Are iPhones Really Better for Privacy? A Comparative Study of iOS and Android Apps

Authors: Konrad Kollnig (Department of Computer Science, University of Oxford), Anastasia Shuba (Independent Researcher), Reuben Binns (Department of Computer Science, University of Oxford), Max Van Kleek (Department of Computer Science, University of Oxford), Nigel Shadbolt (Department of Computer Science, University of Oxford)

Volume: 2022
Issue: 2
Pages: 6–24


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Abstract: While many studies have looked at privacy properties of the Android and Google Play app ecosystem, comparatively much less is known about iOS and the Apple App Store, the most widely used ecosystem in the US. At the same time, there is increasing competition around privacy between these smartphone operating system providers. In this paper, we present a study of 24k Android and iOS apps from 2020 along several dimensions relating to user privacy. We find that thirdparty tracking and the sharing of unique user identifiers was widespread in apps from both ecosystems, even in apps aimed at children. In the children’s category, iOS apps tended to use fewer advertising-related tracking than their Android counterparts, but could more often access children’s location. Across all studied apps, our study highlights widespread potential violations of US, EU and UK privacy law, including 1) the use of third-party tracking without user consent, 2) the lack of parental consent before sharing personally identifiable information (PII) with third-parties in children’s apps, 3) the non-data-minimising configuration of tracking libraries, 4) the sending of personal data to countries without an adequate level of data protection, and 5) the continued absence of transparency around tracking, partly due to design decisions by Apple and Google. Overall, we find that neither platform is clearly better than the other for privacy across the dimensions we studied.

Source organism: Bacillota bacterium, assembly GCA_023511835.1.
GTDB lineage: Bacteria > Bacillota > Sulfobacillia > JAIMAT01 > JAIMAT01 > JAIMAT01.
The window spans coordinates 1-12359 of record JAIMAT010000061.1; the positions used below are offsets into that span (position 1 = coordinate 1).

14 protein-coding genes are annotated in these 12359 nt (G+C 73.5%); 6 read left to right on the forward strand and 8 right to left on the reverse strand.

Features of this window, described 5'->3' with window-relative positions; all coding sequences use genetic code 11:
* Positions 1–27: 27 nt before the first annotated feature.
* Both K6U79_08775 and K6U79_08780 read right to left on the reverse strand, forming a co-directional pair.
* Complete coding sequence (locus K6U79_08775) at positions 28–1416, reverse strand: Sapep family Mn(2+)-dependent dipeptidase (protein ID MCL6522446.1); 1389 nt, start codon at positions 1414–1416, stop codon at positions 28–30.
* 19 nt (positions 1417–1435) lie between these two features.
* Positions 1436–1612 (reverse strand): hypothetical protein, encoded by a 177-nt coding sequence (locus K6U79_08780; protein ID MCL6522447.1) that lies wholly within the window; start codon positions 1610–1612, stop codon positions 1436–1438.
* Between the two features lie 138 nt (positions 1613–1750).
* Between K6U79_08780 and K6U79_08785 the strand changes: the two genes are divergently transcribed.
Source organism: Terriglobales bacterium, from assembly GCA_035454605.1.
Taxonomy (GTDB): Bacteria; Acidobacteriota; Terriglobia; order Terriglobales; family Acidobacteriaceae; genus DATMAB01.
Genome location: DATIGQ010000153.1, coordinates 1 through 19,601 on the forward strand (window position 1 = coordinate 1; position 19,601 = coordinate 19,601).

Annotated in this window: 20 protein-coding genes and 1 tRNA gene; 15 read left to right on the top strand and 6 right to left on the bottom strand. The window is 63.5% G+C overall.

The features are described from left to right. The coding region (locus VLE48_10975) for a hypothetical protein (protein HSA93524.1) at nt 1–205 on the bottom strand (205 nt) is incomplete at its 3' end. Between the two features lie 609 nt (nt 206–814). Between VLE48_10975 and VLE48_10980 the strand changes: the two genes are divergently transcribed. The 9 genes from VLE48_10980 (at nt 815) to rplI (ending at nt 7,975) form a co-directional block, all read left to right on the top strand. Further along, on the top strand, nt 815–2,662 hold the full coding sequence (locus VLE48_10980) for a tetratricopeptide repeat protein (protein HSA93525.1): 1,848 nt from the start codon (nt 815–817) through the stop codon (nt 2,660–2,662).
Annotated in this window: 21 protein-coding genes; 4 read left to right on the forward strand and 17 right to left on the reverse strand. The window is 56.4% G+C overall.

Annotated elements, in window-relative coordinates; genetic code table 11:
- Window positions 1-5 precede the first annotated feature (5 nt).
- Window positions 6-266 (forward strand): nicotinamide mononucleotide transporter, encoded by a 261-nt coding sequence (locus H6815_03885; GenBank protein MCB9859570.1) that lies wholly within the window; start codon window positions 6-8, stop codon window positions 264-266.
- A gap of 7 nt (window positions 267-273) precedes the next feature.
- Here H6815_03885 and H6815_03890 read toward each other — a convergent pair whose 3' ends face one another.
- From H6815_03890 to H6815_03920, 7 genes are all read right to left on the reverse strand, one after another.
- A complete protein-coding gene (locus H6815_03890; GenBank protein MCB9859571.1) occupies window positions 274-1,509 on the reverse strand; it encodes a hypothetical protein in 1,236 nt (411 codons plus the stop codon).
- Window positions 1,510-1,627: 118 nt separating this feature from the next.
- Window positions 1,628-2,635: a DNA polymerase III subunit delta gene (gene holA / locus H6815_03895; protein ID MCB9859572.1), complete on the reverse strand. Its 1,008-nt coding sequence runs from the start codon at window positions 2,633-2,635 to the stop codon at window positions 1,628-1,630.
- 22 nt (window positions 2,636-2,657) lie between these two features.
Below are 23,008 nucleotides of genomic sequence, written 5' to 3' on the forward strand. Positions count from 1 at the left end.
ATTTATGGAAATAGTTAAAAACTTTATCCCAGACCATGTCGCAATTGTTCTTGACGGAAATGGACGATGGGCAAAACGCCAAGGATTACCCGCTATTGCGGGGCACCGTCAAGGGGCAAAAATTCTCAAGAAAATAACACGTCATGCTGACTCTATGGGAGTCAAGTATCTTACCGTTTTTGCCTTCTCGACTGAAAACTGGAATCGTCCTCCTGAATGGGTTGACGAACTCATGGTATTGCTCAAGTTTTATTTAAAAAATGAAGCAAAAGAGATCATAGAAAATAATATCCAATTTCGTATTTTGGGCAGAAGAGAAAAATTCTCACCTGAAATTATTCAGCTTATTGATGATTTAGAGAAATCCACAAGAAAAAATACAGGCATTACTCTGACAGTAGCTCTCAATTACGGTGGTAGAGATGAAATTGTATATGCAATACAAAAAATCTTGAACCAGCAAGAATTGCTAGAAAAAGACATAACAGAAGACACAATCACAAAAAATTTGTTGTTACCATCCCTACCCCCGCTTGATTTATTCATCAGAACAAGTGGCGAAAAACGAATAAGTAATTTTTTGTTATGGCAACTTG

Keywords: privacy, apps, Android, iOS, Apple, Google

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